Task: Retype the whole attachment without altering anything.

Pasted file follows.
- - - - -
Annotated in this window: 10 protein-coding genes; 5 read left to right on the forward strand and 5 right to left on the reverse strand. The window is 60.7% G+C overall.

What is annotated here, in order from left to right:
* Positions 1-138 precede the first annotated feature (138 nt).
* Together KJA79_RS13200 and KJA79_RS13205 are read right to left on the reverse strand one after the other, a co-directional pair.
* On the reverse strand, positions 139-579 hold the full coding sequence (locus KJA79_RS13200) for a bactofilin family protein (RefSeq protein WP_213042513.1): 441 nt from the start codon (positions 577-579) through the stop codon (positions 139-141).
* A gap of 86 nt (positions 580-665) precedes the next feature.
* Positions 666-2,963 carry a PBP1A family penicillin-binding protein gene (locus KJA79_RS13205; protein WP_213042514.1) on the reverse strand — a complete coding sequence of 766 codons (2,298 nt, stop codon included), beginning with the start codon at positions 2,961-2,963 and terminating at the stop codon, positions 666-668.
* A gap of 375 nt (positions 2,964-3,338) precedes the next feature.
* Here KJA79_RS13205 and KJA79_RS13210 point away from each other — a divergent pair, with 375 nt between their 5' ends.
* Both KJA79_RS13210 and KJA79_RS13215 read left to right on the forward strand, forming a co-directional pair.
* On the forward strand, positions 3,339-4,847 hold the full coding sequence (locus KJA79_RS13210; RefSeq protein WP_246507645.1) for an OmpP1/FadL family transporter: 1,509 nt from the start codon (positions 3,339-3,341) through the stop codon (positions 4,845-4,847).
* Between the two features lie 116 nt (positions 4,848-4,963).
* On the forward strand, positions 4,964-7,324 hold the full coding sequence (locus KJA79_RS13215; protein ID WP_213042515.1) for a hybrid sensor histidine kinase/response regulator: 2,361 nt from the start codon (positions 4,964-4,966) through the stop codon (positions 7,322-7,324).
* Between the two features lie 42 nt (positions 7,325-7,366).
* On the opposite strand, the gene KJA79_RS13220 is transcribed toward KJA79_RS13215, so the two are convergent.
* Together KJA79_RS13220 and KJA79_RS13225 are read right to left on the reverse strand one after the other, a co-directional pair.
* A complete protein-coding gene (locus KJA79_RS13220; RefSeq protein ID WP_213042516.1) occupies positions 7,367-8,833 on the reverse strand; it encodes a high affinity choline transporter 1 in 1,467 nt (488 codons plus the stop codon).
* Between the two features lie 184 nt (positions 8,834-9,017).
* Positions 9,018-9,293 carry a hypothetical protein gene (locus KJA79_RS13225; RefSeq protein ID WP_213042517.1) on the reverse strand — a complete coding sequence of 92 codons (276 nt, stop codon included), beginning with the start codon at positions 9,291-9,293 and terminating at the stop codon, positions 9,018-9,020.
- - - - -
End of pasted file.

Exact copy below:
Annotated in this window: 10 protein-coding genes; 5 read left to right on the forward strand and 5 right to left on the reverse strand. The window is 60.7% G+C overall.

What is annotated here, in order from left to right:
* Positions 1-138 precede the first annotated feature (138 nt).
* Together KJA79_RS13200 and KJA79_RS13205 are read right to left on the reverse strand one after the other, a co-directional pair.
* On the reverse strand, positions 139-579 hold the full coding sequence (locus KJA79_RS13200) for a bactofilin family protein (RefSeq protein WP_213042513.1): 441 nt from the start codon (positions 577-579) through the stop codon (positions 139-141).
* A gap of 86 nt (positions 580-665) precedes the next feature.
* Positions 666-2,963 carry a PBP1A family penicillin-binding protein gene (locus KJA79_RS13205; protein WP_213042514.1) on the reverse strand — a complete coding sequence of 766 codons (2,298 nt, stop codon included), beginning with the start codon at positions 2,961-2,963 and terminating at the stop codon, positions 666-668.
* A gap of 375 nt (positions 2,964-3,338) precedes the next feature.
* Here KJA79_RS13205 and KJA79_RS13210 point away from each other — a divergent pair, with 375 nt between their 5' ends.
* Both KJA79_RS13210 and KJA79_RS13215 read left to right on the forward strand, forming a co-directional pair.
* On the forward strand, positions 3,339-4,847 hold the full coding sequence (locus KJA79_RS13210; RefSeq protein WP_246507645.1) for an OmpP1/FadL family transporter: 1,509 nt from the start codon (positions 3,339-3,341) through the stop codon (positions 4,845-4,847).
* Between the two features lie 116 nt (positions 4,848-4,963).
* On the forward strand, positions 4,964-7,324 hold the full coding sequence (locus KJA79_RS13215; protein ID WP_213042515.1) for a hybrid sensor histidine kinase/response regulator: 2,361 nt from the start codon (positions 4,964-4,966) through the stop codon (positions 7,322-7,324).
* Between the two features lie 42 nt (positions 7,325-7,366).
* On the opposite strand, the gene KJA79_RS13220 is transcribed toward KJA79_RS13215, so the two are convergent.
* Together KJA79_RS13220 and KJA79_RS13225 are read right to left on the reverse strand one after the other, a co-directional pair.
* A complete protein-coding gene (locus KJA79_RS13220; RefSeq protein ID WP_213042516.1) occupies positions 7,367-8,833 on the reverse strand; it encodes a high affinity choline transporter 1 in 1,467 nt (488 codons plus the stop codon).
* Between the two features lie 184 nt (positions 8,834-9,017).
* Positions 9,018-9,293 carry a hypothetical protein gene (locus KJA79_RS13225; RefSeq protein ID WP_213042517.1) on the reverse strand — a complete coding sequence of 92 codons (276 nt, stop codon included), beginning with the start codon at positions 9,291-9,293 and terminating at the stop codon, positions 9,018-9,020.